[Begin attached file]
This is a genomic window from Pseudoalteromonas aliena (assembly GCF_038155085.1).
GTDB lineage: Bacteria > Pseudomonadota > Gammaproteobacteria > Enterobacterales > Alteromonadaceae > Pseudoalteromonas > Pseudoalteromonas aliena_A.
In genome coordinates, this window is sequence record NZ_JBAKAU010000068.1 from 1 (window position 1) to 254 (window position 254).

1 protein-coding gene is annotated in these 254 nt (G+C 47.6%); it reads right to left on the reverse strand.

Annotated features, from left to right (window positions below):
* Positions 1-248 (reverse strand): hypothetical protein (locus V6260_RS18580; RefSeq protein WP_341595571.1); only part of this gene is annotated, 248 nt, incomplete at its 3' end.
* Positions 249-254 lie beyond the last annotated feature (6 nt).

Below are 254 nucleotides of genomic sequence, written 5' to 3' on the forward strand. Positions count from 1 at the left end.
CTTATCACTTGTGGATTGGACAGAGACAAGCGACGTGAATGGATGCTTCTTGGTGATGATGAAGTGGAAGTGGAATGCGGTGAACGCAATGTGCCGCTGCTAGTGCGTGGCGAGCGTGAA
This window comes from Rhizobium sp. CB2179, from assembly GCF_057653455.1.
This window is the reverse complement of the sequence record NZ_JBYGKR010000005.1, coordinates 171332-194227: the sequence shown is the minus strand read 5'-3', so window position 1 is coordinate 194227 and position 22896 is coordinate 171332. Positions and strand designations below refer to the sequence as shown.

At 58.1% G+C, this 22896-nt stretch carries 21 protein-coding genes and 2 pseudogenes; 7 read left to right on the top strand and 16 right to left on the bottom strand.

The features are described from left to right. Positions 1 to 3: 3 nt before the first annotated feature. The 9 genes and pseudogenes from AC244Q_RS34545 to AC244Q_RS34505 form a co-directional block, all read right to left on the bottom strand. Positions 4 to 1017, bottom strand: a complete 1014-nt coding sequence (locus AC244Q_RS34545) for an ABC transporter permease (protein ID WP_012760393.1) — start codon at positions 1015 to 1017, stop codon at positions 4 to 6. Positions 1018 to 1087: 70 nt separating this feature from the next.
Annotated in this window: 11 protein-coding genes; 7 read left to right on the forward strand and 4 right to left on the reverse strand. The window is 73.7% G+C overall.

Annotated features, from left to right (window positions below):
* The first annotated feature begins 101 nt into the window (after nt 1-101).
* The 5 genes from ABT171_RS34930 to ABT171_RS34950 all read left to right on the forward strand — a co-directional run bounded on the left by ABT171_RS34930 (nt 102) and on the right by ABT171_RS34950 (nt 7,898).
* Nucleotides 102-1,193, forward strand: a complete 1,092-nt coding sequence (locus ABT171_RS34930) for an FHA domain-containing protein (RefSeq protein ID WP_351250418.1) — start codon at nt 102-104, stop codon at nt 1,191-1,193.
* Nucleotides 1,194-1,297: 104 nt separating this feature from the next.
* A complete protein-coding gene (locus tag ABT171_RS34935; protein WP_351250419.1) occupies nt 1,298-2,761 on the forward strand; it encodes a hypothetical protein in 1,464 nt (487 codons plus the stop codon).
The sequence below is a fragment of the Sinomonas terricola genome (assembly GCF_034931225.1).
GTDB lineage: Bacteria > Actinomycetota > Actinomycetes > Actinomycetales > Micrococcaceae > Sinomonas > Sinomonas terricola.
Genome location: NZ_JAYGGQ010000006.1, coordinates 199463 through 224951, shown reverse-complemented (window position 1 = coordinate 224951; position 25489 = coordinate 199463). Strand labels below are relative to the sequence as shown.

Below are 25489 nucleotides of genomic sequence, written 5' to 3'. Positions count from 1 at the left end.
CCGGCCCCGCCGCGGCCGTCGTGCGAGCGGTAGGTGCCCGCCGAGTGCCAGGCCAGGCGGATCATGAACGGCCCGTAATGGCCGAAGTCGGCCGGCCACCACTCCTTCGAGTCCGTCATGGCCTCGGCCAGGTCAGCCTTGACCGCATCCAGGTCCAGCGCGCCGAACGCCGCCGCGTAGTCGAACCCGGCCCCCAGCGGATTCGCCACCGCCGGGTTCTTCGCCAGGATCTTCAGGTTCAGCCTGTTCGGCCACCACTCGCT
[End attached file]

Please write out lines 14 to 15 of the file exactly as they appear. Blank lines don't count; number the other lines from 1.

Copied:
Annotated in this window: 11 protein-coding genes; 7 read left to right on the forward strand and 4 right to left on the reverse strand. The window is 73.7% G+C overall.

Annotated features, from left to right (window positions below):